Nutritional strategies can help control salmonella in pigs

Nutritional strategies to combat salmonella in pigs are a key component in producing safer food for consumers, according to vet Catharina Berge, speaking at the Society of Feed Technologists and Home Grown Cereal Authority’s conference on pigs, last week.

“With 10.3% of pigs going in to slaughterhouses across the EU testing positive for salmonella, it is important to look at ways of preventing salmonella being introduced on to farms through feed,” she said.

Ms Berge discussed different ways feed could be treated prior to entering the farm to prevent salmonella. “There are various ways feed can be treated and heat treatment and acidification are just two controls that have been used.”

The role feed plays in a control programme is two-fold, she added. “First, feed is a potential vector to introduce salmonella in to the farm. Proper control measures must therefore been in place at any feed manufacturing site as well as on farm to avoid feeding pigs salmonella,” she said.

Nutritional salmonella intervention methods can be made through general diet formulation or the addition of additives. Through diet formulation, the availability of fermentable substrate and the buffering capacity can be influenced, she added.

Heat treatment can reduce microbial loads in feed materials and compound feed, she said. “Heat treatment for more than 30 seconds at more than 75C can achieve a 1000 fold reduction of salmonella. However, the risk of recontamination is substantial and using acidification in combination achieved higher salmonella risk reduction.”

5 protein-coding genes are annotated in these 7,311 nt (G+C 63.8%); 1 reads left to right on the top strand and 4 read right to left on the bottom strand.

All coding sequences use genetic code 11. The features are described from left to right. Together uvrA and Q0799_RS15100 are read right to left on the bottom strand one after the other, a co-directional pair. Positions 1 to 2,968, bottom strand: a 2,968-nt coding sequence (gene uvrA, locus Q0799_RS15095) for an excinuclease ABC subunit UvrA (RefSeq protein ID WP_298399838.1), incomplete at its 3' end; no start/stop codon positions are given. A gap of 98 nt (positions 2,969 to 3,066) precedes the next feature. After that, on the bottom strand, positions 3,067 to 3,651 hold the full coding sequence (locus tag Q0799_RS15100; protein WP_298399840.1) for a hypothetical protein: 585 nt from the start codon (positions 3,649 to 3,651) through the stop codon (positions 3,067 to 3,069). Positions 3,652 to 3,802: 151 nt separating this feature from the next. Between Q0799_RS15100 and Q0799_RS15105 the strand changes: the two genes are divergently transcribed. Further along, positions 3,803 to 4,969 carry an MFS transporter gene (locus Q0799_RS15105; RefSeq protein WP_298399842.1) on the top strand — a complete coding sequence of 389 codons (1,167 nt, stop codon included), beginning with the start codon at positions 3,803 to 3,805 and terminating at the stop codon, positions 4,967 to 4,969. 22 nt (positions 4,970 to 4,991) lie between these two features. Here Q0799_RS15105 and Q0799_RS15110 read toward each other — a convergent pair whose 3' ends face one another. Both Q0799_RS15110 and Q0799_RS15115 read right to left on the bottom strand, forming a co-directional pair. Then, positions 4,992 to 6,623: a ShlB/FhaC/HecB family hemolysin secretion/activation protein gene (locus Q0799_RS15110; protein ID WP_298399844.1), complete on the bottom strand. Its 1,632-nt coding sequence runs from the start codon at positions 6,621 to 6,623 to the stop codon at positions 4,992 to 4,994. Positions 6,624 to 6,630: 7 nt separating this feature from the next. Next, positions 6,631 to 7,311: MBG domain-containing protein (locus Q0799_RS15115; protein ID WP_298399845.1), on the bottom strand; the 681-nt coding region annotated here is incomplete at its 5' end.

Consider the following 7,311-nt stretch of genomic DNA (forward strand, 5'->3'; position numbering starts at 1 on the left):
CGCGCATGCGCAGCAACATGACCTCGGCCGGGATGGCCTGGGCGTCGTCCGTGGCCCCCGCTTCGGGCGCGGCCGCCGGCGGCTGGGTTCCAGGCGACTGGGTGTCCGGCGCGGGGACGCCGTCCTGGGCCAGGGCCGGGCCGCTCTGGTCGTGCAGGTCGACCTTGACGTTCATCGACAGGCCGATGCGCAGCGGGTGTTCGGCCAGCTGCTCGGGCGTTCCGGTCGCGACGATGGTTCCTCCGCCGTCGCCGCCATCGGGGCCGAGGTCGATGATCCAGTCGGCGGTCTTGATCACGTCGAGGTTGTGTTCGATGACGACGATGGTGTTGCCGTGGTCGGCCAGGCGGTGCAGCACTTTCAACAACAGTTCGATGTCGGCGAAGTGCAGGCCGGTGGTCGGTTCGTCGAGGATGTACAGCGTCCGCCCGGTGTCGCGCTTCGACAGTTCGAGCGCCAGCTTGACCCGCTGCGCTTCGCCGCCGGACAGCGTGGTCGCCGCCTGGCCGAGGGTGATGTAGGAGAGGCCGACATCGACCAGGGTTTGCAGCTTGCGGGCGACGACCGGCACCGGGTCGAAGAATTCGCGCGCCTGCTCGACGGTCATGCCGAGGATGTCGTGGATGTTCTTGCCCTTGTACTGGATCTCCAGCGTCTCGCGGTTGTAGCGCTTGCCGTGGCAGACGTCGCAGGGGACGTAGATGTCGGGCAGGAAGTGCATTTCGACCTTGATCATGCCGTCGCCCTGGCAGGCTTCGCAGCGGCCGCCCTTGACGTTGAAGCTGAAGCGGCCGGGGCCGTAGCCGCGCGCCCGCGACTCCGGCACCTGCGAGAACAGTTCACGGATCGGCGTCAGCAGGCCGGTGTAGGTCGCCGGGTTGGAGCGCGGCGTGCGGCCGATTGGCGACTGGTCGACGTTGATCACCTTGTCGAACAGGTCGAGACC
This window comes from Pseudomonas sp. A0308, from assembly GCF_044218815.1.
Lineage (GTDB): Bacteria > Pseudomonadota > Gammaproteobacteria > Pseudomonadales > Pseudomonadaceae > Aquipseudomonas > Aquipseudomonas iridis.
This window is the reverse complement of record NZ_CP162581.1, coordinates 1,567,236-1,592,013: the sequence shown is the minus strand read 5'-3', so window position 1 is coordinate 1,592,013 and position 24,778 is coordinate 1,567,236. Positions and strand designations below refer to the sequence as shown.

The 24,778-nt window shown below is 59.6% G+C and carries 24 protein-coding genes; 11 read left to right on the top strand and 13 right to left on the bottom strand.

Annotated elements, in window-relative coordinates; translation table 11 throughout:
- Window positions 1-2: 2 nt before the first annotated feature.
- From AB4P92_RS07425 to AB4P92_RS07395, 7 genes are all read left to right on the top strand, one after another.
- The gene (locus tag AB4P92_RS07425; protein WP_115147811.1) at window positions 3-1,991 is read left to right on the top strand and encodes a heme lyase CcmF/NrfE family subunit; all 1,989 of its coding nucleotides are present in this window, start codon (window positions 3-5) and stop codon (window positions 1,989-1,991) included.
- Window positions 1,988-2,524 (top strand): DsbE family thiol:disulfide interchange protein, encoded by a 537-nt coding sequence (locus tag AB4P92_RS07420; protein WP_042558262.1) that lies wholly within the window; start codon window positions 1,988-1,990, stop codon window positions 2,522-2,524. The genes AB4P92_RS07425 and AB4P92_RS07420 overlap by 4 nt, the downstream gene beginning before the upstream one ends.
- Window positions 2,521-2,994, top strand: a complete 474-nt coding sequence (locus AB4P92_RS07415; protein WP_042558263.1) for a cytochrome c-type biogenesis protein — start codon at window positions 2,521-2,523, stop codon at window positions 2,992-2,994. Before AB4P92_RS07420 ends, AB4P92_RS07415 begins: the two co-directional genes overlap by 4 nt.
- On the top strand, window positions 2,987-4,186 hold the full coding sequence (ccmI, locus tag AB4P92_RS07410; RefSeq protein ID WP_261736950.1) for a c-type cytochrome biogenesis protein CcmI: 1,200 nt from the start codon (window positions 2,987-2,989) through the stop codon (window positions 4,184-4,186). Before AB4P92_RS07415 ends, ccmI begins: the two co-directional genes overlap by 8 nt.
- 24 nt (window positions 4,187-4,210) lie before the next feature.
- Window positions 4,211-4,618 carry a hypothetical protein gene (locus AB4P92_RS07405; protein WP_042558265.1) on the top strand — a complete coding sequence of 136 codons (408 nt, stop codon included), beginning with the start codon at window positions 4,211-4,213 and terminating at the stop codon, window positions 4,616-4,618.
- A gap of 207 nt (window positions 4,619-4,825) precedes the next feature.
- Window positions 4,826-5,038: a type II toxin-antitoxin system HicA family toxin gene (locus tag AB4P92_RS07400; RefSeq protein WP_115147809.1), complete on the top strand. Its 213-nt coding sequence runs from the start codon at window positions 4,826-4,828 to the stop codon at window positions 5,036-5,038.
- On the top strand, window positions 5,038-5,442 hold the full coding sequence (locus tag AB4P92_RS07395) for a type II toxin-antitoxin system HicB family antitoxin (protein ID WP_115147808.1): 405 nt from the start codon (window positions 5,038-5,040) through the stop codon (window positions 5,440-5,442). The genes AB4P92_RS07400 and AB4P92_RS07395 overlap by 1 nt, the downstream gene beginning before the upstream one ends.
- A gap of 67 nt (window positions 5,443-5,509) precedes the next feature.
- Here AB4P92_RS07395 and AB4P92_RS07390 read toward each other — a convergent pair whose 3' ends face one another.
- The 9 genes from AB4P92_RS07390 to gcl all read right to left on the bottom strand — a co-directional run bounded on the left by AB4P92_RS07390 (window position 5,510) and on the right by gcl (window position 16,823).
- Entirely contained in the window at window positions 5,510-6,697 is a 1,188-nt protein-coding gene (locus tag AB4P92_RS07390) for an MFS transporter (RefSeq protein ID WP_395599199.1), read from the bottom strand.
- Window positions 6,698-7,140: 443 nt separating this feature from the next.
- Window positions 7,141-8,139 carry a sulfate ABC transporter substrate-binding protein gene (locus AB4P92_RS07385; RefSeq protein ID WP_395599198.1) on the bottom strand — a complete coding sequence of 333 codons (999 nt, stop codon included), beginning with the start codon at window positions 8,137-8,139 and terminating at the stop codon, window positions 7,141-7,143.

Organic acids, such as formic, acetic and propionic acids have also been shown to have an inhibitory effect on salmonella growth, explained Ms Berge.

However, more interestingly the physical property of feed could have an effect. “Research in Denmark and Greece has shown there is less salmonella in herds using a home-mixed, non-pelleted wet feed than those feeding a ready-mixed pelleted dry feed.”

There is also evidence course ground meal fed to pigs changed the microbial contents of the pigs’ stomach and reduced salmonella. “But the challenge is to maintain growth performance on these coarse ground diets compared to pelleted diets,” she said.

Other techniques being trialled to reduce salmonella including feeding probiotics such as lactic acid which has been shown to decrease salmonella infection. A competitive exclusion culture (a kind of probiotic culture) has also been shown to reduce salmonella shedding in pigs and contact pigs during the pre-weaning and weaning periods.

“However, although there are various nutritional interventions with potential to control salmonella in the pre-harvest stage of pork production, it is important nutritional intervention is only viewed as one of the tool to decrease salmonella on farm,” she said.